Dog ear discharges are one of the common example of pet ear infections. During the course of the dog ear infection treatment, firstly we need to know the exact cause of ear infections in dogs.
Canine ear infections are most commonly caused by bacteria or yeast. Ear mites, excessive hair, moisture or wax, foreign bodies, allergies, and hypothyroidism can all be contributing factors in the development of an ear infection. Because the ear canal in dogs is mostly vertical (unlike a human ear canal that is horizontal), it is easy for debris and moisture to be retained in the ear canal.
Otitis media refers to an inflammation of the dog’s middle ear, while otitis interna refers to an inflammation of the inner ear, both of which are commonly caused by bacterial infection. Long-eared dog breeds with excessive hair and non-erect outer ears, such as the Cocker Spaniel, Labrador Retriever and Springer Spaniel, are believed to be more susceptible to canine ear infections.
Causes of ear infections in dogs
Signs and Symptoms of ear infections in dogs
- Bacteria are the primary disease-causing agents that lead to infection and consequent inflammation of the middle or inner ear.
- Other possible disease-causing agents include yeasts such as Malassezia, fungi such as Aspergillus, and ear mites which increase the likelihood of bacterial infection. Alternate causes include trauma to the body, such as from a car accident, the presence of tumors or polyps in the ear, and the presence of foreign objects in the ear.
- Any foreign body in the dogs ear canal can also cause an ear infection associated with discharges from ear.
- Scratching of the ear or area around the ear.
- Brown, yellow, or bloody discharge
- Odour from the ear
- Redness in Eustachian canal.
- Swelling around the ear or face.
- Crusts or scabs on inside of the outer ear
- Hair loss around the ear
- Rubbing of the ear and surrounding area on the floor or furniture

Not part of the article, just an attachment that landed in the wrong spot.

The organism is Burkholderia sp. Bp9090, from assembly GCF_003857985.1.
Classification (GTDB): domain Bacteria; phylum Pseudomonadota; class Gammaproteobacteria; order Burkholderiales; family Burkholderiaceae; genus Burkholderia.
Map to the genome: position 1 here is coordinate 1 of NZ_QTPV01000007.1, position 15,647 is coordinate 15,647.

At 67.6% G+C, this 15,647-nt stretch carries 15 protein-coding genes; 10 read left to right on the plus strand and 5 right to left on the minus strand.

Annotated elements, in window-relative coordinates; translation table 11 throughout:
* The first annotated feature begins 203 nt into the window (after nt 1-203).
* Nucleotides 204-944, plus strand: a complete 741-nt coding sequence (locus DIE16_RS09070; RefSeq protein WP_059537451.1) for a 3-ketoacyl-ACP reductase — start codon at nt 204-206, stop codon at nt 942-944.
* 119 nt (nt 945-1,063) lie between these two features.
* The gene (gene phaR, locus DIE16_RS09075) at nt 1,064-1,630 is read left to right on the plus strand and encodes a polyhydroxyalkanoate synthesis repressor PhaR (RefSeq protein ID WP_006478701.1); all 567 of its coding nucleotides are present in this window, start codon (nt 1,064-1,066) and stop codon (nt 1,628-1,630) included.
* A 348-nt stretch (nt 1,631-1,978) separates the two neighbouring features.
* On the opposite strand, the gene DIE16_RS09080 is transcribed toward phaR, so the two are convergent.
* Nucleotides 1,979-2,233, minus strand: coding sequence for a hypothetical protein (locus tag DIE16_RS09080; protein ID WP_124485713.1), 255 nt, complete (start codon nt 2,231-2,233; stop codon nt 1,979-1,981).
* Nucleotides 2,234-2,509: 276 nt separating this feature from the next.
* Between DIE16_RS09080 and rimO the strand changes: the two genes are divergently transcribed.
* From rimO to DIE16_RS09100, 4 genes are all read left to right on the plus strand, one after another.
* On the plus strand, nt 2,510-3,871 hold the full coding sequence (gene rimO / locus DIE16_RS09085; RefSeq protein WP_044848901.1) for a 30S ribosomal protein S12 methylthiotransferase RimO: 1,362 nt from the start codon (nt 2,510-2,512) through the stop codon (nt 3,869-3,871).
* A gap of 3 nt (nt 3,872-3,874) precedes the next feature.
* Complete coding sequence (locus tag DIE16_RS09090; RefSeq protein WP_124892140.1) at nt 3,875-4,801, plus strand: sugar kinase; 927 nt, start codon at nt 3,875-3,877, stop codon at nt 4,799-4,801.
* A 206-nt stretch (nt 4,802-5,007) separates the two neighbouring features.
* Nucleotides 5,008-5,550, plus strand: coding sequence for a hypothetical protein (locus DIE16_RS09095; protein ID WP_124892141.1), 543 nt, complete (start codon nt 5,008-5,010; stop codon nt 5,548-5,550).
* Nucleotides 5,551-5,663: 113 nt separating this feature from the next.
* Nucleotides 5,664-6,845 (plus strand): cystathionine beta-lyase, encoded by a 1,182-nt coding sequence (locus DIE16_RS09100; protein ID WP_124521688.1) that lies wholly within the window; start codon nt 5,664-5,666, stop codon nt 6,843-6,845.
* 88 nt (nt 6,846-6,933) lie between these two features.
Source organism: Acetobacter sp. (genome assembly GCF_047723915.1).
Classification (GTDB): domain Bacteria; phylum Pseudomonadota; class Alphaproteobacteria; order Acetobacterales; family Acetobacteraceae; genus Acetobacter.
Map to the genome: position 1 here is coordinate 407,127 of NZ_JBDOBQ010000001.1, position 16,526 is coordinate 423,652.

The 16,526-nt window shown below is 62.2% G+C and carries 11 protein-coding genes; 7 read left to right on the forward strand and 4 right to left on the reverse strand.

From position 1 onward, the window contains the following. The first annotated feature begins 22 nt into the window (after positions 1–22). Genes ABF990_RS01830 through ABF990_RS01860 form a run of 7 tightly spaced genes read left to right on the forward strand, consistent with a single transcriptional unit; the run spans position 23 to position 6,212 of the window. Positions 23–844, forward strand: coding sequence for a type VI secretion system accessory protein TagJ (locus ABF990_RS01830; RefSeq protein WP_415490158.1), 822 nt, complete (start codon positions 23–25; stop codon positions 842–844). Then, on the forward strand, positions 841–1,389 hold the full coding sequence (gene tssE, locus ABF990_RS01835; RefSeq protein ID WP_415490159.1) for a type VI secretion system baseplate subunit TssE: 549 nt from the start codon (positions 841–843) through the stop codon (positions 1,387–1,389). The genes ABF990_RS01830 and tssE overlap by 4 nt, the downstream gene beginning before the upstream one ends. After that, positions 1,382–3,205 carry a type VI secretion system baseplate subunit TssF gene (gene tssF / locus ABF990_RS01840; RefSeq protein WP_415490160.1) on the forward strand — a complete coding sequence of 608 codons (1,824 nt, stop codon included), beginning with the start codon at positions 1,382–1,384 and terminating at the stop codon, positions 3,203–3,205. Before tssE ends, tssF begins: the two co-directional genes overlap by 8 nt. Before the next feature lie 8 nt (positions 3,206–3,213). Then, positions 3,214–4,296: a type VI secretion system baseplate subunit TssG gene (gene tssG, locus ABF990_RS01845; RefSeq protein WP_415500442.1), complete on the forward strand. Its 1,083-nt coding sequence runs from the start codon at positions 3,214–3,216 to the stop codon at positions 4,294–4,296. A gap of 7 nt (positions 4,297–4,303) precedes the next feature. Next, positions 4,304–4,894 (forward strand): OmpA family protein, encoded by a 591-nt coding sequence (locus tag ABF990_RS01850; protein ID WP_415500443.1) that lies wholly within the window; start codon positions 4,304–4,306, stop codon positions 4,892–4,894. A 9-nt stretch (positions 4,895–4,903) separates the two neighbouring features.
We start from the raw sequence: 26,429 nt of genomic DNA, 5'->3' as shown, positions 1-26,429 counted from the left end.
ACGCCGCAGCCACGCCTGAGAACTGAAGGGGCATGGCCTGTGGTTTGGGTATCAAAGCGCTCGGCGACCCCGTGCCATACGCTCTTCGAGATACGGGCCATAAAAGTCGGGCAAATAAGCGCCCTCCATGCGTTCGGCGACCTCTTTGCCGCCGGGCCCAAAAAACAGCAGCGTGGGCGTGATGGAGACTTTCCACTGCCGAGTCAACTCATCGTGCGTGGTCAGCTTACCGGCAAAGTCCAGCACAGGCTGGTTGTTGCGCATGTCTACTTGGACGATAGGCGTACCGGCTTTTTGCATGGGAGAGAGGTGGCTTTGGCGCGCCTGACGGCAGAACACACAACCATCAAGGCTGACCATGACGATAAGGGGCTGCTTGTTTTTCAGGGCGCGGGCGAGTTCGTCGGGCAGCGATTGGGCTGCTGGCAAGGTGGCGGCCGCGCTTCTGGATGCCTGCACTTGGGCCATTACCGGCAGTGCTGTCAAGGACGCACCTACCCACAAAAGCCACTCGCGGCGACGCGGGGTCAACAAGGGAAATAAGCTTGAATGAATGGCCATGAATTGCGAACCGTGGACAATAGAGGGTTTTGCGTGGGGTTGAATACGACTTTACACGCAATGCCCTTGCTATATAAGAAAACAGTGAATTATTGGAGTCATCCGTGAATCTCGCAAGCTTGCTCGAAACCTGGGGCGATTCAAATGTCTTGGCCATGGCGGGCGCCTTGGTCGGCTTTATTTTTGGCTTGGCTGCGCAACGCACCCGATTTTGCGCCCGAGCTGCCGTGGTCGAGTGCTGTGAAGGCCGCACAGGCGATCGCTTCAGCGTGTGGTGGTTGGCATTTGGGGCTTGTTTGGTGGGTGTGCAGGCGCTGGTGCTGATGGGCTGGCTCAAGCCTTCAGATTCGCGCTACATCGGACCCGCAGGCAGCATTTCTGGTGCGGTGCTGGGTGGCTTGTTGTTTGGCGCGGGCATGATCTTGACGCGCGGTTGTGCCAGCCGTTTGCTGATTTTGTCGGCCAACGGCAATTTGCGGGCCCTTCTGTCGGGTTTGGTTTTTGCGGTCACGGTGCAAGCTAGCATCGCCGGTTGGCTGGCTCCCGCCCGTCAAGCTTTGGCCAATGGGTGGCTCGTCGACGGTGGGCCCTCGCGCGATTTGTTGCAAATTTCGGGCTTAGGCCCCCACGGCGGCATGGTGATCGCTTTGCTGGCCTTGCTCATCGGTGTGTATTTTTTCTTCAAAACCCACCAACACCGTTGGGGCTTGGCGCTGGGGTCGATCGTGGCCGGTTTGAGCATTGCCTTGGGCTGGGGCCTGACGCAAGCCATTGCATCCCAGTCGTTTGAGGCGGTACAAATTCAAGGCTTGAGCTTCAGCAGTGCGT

- Head shaking or head tilt
- Loss of balance
- Unusual eye movements
- Walking in circles
- Hearing loss
Diagnose an ear infection by examining the ear canal and ear drum with a magnifying ear cone similar to devices used on people. This may require sedation, especially if the dog is very painful.
A sample of ear discharge may be examined to look for bacteria, yeast, and parasites. If a bacterial infection is suspected send a sample of the ear discharge to a laboratory to see what bacteria is causing the infection.
One primary diagnostic procedure in cases of inner and middle ear inflammation is myringotomy, a technique in which a spinal needle is inserted into the air and the ear drum membrane to extract middle ear fluid for microscopal examination. This can help determine any infectious presences, such as bacteria or fungi.
Other tests may include an analysis of cerebrospinal fluid in the cranium, in which the brain essentially floats, urine analysis, blood tests, and computed tomography (CT) or magnetic resonance imaging (MRI) scans.
Most commonly, ear infections can be treated with a professional cleaning followed by medication given at home. Veterinarian may prescribe topical and/or oral medicine. It is not uncommon for some dogs to have recurrent ear infections.